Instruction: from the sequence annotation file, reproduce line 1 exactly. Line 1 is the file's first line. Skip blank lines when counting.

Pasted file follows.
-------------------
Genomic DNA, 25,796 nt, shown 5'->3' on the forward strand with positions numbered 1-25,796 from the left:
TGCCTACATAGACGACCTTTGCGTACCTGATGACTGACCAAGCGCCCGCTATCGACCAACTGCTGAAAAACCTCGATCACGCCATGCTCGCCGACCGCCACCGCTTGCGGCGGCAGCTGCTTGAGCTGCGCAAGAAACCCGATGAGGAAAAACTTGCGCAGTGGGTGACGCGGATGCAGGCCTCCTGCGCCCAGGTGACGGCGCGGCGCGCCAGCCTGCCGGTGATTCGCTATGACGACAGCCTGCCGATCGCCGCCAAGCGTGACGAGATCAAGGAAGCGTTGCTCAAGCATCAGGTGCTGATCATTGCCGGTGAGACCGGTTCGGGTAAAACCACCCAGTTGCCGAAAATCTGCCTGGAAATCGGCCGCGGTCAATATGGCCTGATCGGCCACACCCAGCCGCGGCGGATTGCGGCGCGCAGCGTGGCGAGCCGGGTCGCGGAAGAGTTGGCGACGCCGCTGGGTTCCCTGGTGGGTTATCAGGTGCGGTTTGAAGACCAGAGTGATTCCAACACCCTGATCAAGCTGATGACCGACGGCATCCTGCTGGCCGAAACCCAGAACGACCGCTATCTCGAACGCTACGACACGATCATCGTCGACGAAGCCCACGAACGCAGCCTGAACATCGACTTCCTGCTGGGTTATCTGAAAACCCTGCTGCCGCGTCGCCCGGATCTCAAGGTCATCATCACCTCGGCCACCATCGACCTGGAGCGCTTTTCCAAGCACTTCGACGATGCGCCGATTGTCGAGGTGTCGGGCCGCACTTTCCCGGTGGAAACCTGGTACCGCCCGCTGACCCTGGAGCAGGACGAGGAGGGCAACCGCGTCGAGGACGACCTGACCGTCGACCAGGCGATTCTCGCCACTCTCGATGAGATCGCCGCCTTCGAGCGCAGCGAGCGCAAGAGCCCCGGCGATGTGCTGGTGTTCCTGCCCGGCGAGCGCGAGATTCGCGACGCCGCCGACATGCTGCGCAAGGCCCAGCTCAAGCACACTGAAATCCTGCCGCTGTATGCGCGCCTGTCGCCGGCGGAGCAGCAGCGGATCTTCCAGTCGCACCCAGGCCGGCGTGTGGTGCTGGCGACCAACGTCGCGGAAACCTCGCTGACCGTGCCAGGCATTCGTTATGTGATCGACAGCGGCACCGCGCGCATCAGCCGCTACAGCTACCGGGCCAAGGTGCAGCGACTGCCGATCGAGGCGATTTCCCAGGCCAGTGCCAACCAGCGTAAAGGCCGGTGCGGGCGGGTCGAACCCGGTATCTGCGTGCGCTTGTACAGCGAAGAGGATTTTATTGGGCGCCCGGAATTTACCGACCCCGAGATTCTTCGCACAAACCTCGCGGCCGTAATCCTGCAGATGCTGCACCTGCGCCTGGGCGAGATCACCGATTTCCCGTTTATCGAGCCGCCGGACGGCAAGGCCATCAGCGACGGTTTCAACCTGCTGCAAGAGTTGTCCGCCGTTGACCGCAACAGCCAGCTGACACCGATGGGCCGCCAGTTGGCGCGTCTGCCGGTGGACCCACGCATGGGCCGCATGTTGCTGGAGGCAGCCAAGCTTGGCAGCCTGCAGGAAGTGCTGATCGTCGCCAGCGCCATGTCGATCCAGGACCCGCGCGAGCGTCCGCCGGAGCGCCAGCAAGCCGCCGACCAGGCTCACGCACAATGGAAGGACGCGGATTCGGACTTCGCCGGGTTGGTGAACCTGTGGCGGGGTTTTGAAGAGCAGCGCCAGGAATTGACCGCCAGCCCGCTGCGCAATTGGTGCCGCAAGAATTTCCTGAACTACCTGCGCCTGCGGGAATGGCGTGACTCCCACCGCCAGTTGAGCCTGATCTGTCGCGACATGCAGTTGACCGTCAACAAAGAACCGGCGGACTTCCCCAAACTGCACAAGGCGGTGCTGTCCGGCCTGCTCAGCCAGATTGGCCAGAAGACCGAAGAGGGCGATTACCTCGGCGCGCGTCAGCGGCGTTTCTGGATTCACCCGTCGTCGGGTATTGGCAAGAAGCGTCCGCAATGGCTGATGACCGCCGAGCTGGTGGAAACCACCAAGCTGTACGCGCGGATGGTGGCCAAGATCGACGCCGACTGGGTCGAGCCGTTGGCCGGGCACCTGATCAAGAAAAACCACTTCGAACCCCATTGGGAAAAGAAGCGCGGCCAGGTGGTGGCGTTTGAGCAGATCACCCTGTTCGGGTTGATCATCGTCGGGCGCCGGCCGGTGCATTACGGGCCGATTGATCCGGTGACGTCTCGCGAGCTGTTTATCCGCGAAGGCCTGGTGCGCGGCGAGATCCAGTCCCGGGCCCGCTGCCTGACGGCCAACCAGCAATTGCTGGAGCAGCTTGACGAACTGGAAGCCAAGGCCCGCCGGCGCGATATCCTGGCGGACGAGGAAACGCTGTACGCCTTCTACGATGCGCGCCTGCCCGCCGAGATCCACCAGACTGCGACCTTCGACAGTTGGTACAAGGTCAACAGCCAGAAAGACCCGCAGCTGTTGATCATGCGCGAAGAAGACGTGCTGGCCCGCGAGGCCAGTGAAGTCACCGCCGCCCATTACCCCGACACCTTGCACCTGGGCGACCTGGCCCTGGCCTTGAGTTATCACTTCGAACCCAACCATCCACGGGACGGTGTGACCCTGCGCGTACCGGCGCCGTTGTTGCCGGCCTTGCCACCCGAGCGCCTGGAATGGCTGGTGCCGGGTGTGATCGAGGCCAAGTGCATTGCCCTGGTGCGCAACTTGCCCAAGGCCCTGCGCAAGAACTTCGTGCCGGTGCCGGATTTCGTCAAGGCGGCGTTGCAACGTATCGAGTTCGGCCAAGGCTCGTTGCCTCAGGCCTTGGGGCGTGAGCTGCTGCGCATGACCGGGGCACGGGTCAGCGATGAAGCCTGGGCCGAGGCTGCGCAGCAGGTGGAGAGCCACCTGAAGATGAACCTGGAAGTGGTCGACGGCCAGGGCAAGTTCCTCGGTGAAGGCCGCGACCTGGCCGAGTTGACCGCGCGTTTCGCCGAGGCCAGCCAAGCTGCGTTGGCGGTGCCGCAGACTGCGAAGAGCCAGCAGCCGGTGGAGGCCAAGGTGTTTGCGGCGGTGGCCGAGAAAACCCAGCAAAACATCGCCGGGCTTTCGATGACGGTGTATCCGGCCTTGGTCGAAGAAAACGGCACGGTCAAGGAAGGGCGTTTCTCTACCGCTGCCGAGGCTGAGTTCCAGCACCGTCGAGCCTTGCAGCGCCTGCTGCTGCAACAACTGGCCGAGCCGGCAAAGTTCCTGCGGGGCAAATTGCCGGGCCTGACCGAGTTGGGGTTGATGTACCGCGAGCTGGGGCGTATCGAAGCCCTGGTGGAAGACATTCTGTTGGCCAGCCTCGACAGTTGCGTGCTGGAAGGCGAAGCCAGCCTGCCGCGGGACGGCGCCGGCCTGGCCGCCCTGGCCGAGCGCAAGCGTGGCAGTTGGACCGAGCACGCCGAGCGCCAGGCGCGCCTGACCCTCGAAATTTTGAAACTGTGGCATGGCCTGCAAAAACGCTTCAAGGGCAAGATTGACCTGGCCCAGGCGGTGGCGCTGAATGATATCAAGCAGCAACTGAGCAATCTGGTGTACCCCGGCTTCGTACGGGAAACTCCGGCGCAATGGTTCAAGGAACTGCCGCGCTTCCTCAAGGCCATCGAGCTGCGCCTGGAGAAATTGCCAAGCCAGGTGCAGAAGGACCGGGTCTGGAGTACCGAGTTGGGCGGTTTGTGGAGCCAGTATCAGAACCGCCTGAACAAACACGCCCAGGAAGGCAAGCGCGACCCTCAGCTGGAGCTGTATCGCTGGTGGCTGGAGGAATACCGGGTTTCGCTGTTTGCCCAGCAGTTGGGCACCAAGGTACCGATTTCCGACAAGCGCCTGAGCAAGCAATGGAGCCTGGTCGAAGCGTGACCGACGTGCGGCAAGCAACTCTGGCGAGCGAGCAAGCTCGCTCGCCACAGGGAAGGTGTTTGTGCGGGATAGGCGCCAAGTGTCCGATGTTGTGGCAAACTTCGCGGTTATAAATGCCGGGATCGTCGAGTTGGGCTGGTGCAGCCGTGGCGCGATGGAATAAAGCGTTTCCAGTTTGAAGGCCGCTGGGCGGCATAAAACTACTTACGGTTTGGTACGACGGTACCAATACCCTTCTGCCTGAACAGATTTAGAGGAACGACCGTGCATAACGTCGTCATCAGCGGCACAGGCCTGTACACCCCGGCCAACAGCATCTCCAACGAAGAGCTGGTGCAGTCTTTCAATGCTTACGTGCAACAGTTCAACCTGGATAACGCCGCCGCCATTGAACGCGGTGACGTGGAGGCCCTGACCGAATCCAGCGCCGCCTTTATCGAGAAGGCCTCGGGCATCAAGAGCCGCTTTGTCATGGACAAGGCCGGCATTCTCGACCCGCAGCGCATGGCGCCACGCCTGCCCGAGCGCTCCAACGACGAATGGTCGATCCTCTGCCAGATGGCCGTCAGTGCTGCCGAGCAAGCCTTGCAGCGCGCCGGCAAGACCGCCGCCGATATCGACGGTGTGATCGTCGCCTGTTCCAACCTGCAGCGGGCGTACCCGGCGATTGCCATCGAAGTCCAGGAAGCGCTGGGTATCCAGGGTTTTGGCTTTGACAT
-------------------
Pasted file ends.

Genomic DNA, 25,796 nt, shown 5'->3' on the forward strand with positions numbered 1-25,796 from the left: